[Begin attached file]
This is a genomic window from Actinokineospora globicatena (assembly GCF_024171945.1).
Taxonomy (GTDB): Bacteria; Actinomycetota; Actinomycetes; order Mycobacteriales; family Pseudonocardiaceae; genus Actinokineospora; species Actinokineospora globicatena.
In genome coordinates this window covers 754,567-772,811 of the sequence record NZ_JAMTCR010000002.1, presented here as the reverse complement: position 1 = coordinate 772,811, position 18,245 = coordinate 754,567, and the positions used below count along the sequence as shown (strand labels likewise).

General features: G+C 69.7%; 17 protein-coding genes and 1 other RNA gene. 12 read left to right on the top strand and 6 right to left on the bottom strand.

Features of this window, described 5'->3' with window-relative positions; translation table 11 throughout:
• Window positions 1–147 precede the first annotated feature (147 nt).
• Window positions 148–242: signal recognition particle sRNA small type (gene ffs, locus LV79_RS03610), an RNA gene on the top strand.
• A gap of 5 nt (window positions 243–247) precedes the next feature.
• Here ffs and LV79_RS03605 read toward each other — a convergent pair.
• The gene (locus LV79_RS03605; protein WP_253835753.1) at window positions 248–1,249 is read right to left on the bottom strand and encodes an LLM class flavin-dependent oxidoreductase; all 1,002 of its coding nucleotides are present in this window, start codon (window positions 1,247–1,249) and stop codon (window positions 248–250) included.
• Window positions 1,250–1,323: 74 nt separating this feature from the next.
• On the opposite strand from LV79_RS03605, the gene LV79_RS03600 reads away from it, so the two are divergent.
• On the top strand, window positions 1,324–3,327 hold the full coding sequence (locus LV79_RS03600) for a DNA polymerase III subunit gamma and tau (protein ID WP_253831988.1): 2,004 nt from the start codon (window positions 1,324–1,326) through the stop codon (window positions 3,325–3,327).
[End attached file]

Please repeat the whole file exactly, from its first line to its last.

This is a genomic window from Actinokineospora globicatena (assembly GCF_024171945.1).
Taxonomy (GTDB): Bacteria; Actinomycetota; Actinomycetes; order Mycobacteriales; family Pseudonocardiaceae; genus Actinokineospora; species Actinokineospora globicatena.
In genome coordinates this window covers 754,567-772,811 of the sequence record NZ_JAMTCR010000002.1, presented here as the reverse complement: position 1 = coordinate 772,811, position 18,245 = coordinate 754,567, and the positions used below count along the sequence as shown (strand labels likewise).

General features: G+C 69.7%; 17 protein-coding genes and 1 other RNA gene. 12 read left to right on the top strand and 6 right to left on the bottom strand.

Features of this window, described 5'->3' with window-relative positions; translation table 11 throughout:
• Window positions 1–147 precede the first annotated feature (147 nt).
• Window positions 148–242: signal recognition particle sRNA small type (gene ffs, locus LV79_RS03610), an RNA gene on the top strand.
• A gap of 5 nt (window positions 243–247) precedes the next feature.
• Here ffs and LV79_RS03605 read toward each other — a convergent pair.
• The gene (locus LV79_RS03605; protein WP_253835753.1) at window positions 248–1,249 is read right to left on the bottom strand and encodes an LLM class flavin-dependent oxidoreductase; all 1,002 of its coding nucleotides are present in this window, start codon (window positions 1,247–1,249) and stop codon (window positions 248–250) included.
• Window positions 1,250–1,323: 74 nt separating this feature from the next.
• On the opposite strand from LV79_RS03605, the gene LV79_RS03600 reads away from it, so the two are divergent.
• On the top strand, window positions 1,324–3,327 hold the full coding sequence (locus LV79_RS03600) for a DNA polymerase III subunit gamma and tau (protein ID WP_253831988.1): 2,004 nt from the start codon (window positions 1,324–1,326) through the stop codon (window positions 3,325–3,327).